A direct brow lift

A direct brow lift is a simple but effective procedure to correct a unilateral brow ptosis. It can be combined, if necessary, with an upper eyelid blepharoplasty. If a blepharoplasty is deemed to be necessary, the brow lift should be performed first. The blepharoplasty should be very conservative to avoid aggravating any incomplete eyelid closure.

Endoscopic brow lift

An endoscopic brow lift in the management of a unilateral brow ptosis avoids visible scars but is less likely to provide a long lasting result.

Aberrant reinnervation of the facial nerve

Aberrant reinnervation can occur following recovery from a facial palsy. The degree of disability from aberrant reinnervation is variable. Some patients experience complete eyelid closure when using the perioral (mouth) muscles. Such patients may be treated with botulinum toxin injections to the orbicularis oculi muscles (the eyelid muscle responsible for reflex and voluntary eyelid closure), but such treatment can worsen incomplete eyelid closure and increase the need for frequent topical lubricants.

Corneal neurotization

Direct neurotization of the cornea using the contralateral supraorbital and supratrochlear branches of the ophthalmic division of the trigeminal nerve is a procedure that may restore some corneal sensation to selected patients with a unilateral facial palsy and an anesthetic cornea.

Post-operative Considerations

After surgery, depending on the surgical procedure which has been undertaken, the eyes are initially covered with pressure dressings for approximately half an hour to reduce postoperative swelling and the wounds are treated with antibiotic ointment. The dressings are then removed and replaced with cool packs. Activity is restricted for 2 weeks to prevent bleeding.

You will be asked to clean the eyelid/brow wounds very gently using clean cotton wool and Normasol (sterile saline) or cooled boiled water and repeat the application of antibiotic ointment (usually Chloramphenicol or Soframycin) to the wounds 3 times a day for 2 weeks. The sutures used are dissolvable but are usually removed in clinic after 2 weeks. Wearing make-up should be avoided for at least 2 weeks. After 2 weeks the use of mineral make-up is recommended.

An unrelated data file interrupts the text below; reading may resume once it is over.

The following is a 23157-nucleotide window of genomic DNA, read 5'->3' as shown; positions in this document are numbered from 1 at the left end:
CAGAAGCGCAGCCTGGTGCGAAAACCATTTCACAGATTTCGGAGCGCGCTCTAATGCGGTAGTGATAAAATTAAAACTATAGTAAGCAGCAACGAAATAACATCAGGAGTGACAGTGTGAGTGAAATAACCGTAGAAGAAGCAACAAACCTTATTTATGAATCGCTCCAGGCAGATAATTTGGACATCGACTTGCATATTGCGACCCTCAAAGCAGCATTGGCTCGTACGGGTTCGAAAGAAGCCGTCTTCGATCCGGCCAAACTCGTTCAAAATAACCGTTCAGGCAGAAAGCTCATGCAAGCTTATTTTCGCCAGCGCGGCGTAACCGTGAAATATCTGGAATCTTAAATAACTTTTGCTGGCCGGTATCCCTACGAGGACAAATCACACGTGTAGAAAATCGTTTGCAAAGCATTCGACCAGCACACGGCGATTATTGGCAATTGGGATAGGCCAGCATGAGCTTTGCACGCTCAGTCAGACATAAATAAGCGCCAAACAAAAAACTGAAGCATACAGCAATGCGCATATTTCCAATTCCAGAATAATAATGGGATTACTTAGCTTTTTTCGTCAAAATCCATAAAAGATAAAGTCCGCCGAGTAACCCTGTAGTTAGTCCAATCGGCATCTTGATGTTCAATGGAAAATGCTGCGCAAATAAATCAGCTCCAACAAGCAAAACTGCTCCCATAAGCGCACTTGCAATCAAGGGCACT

A realistic period of recovery must be expected. Postoperative bruising usually takes at least 2-3 weeks to subside completely. Swelling takes much longer. Most of the swelling disappears after 3-4 weeks but this can vary considerably from patient to patient as does the extent of the swelling. The final result is not seen for at least 3-4 months. This should be taken into consideration when scheduling the operation. You should arrange this surgery after holiday periods or important professional or social events and not before so that you are available for postoperative review and just in case any surgical adjustments are required.

The upper lid scars gradually fade to fine white marks within a few months. The scars are usually hidden within the skin crease .

You will need to use frequent artificial tears for the first 2-3 weeks following surgery. It is preferable to use preservative free drops if you have any allergies. These will be prescribed for you e.g. Hyabak drops, Hylotears, Hylotears Forte, Systane eye drops preservative free, Viscotears preservative free, Liquifilm tears preservative free, or Celluvisc drops and Lacrilube ointment, VitaPos ointment or Artelac night time gel at bedtime.

It is often recommended that you use Lacrilube ointment to the eyes 1-2 hourly for the first 48 hours after surgery following any upper lid surgery but note that this will cause blurring of vision. (You should not drive for the first few days after surgery). These medications can be purchased from Face & Eye or online from the clinic’s online shop (www.faceandeyeshop.co.uk).

You are advised to sleep with the head raised approximately 30 degrees. It is preferable to raise the head of the bed if possible.